Pentagon officials are considering a preliminary assessment by Gen. John Allen, commander of NATO's International Security Assistance Force in Afghanistan, on "what he needs going forward" in the country as the U.S. looks to withdraw all combat troops by the end of 2014, a U.S. official tells CNN.
One of the options being considered is "to keep a force of roughly 10,000 U.S. troops in Afghanistan post-2014," according to the official who did not want to be identified discussing ongoing deliberations. The official said that force would comprise a small number of special operations forces dedicated to counterterrorism missions, while the remaining troops "would either continue to train and advise Afghan forces, or assist with logistical issues such as medical evacuations and air support operations."
The "10,000 option" is just one of several being examined, the official said. The options represented "different ends of the spectrum" in terms of troop levels, the official added, but the official did not provide any detail as to what those options are.
Defense Secretary Leon Panetta has not presented a formal recommendation to the White House, Pentagon spokesman George Little said on Monday.
"It's entirely premature to speculate on troop numbers in Afghanistan between now and the end of 2014 or beyond," he said. "In September, we completed the full withdrawal of the 33,000 surge troops, and we will soon begin considering how we move forward on further troop level adjustments, which will include planning for our post-2014 military and civilian presence in Afghanistan."
Panetta plans to speak with Allen about Afghanistan matters on Tuesday, Little said.
The ultimate decision is up to President Barack Obama, Little said.
"He receives options from our military leaders on the situation on the ground and considers the recommendations with his national security team, including [Panetta], in a consultation with the Afghan government and our international partners," he said.
Obama has not decided yet on troop levels after 2014, White House spokesman Jay Carney said Monday.
The U.S. official said the remaining troops "would need legal protection," a reference to any agreement that would grant troops immunity from being prosecuted under Afghan law. President Hamid Karzai has recently insisted that any remaining troops must be subject to Afghan law under certain circumstances. The potentially contentious issue was underscored by the case of Staff Sgt. Robert Bales, who is charged with 17 counts of murder in connection with a shooting massacre in an Afghan village.
But the U.S. official does not think the immunity issue will derail any potential deal, as it did in Iraq when a lack of agreement led to the U.S. pulling out all troops despite initial plans to keep several thousand there for advice and training.
"The Afghans know they really need our help," the official said. "President Karzai is strong enough to get a deal done. He is not as reticent to say 'we want a U.S. presence' as Prime Minister [Nuri al-] Maliki was in Iraq. It'll go down to the wire on immunity, but it won't be a deal-breaker."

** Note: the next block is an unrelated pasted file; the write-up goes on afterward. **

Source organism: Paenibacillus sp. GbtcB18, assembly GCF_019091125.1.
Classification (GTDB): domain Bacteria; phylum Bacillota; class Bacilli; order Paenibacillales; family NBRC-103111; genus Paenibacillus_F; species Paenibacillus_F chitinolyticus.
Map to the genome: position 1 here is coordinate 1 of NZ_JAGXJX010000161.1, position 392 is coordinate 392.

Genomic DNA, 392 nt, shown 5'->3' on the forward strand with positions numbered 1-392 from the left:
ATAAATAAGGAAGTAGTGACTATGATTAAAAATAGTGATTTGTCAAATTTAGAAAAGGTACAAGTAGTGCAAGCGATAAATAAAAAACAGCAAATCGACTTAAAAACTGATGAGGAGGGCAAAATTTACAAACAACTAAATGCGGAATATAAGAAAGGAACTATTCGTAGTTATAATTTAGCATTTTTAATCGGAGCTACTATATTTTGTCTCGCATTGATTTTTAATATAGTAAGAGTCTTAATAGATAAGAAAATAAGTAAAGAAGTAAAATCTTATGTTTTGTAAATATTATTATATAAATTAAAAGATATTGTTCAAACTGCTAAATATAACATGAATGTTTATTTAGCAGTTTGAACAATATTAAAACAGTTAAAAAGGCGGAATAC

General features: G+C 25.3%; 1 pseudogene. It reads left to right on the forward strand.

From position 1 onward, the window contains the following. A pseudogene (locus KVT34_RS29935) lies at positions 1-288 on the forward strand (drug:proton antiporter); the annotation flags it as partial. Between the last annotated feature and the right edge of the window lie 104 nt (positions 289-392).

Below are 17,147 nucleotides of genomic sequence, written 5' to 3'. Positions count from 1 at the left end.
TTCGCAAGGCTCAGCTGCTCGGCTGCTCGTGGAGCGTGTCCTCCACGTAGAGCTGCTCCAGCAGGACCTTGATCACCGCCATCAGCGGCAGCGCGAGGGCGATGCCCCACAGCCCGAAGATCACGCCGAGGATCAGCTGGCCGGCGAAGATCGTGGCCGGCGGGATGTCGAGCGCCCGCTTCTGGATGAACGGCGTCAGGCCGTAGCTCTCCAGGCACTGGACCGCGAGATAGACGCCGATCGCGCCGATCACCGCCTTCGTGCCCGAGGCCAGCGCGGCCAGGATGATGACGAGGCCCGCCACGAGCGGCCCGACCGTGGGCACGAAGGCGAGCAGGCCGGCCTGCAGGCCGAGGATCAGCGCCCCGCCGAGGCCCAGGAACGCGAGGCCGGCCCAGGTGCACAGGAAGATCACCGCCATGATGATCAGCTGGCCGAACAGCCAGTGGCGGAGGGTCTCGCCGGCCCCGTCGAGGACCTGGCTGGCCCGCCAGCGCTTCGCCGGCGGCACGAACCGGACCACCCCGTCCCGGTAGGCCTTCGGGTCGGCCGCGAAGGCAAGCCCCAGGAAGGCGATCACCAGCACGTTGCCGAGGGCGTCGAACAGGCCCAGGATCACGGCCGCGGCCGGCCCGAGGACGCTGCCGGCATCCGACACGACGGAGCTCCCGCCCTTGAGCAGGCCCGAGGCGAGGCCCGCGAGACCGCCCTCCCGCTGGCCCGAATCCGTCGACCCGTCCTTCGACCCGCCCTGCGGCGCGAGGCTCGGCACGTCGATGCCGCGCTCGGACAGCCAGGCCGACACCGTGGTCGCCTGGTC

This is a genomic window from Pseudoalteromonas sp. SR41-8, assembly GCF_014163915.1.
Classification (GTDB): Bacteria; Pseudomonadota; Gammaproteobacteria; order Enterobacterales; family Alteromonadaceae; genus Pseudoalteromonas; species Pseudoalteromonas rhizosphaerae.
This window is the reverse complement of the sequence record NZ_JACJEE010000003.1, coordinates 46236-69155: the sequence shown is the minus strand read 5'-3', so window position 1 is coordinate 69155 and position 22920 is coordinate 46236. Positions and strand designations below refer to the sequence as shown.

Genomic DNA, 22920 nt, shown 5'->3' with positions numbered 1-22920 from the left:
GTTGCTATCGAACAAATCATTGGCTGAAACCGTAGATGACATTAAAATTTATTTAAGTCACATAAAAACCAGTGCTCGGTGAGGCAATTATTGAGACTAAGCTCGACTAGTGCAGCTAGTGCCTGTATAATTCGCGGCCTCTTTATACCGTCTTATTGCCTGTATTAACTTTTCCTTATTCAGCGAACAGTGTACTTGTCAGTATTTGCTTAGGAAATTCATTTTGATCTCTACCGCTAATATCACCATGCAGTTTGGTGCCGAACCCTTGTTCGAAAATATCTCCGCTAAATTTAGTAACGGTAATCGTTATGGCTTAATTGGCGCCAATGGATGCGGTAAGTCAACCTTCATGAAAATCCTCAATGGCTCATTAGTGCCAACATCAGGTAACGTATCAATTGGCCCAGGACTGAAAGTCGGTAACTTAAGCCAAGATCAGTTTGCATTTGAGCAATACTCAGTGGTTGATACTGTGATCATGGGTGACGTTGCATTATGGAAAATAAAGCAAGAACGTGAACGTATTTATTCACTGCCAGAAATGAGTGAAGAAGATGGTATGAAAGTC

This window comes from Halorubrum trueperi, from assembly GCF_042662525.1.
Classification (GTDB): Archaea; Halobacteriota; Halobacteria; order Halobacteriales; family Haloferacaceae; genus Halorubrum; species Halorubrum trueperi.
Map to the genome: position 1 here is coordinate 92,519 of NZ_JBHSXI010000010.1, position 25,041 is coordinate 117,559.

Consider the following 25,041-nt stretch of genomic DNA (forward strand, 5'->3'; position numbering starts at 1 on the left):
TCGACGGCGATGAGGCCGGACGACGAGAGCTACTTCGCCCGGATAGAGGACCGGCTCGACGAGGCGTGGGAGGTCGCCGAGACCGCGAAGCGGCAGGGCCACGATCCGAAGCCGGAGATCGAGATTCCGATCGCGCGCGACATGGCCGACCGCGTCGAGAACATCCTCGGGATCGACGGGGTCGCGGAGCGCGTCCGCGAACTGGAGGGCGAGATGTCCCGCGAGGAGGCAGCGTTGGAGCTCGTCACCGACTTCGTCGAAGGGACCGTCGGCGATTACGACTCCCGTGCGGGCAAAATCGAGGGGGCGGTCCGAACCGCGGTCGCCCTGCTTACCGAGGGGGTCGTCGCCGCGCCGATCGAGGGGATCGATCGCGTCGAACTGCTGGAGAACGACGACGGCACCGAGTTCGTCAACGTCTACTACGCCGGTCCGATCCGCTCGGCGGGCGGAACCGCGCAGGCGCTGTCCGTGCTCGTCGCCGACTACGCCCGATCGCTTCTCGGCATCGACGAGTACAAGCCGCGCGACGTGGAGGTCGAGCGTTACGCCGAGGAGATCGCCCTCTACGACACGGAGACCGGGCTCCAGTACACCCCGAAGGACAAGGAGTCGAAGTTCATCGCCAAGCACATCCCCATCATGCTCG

Afghan National Security Forces officials acknowledge they will not have a viable air force until 2017 at the earliest and will need NATO airpower to sustain their missions.
A second U.S. official says the expectation going in is that "basing and money" will be two of the major issues to be worked out.
"The Afghans want to get as much money in the 'out years' as possible. Are we going to give them $6 billion a year for 20 years? Not likely. A five-year period is a safe bet, but the way appropriations work in Congress, we probably can't promise more than one year at a time in those later years," explained the second official.
The other major issue is what happens between now and the end of 2014. By May, new units are scheduled to replace up to eight Army brigade combat teams. The mission of the new "Security Force Assistance Brigades" will be primarily training and mentoring Afghan forces, not conducting combat operations. The new units are also about half the size of the brigades they will replace, reflecting the beginning of a smaller footprint in Afghanistan. They will deploy to areas in southern and eastern Afghanistan throughout the late winter and spring. These new training brigades will have their own security, transportation and logistics assets, so that they will not have to rely on other forces to conduct training.
Little said options for how to draw down troop levels in the coming year soon will be presented to the Defense Department. The president will make a decision on the pace of drawdown in the "coming weeks and months," Carney said.
The first U.S. official says there is "support" among some senior Pentagon officials to keep a majority of the 68,000 U.S. troops in Afghanistan through the fighting season in 2013. But he concedes that there is no consensus on that option and that it would require "moving away from a more gradual drawdown, as we've heard in the past, and bringing a lot of troops home quickly in 2014."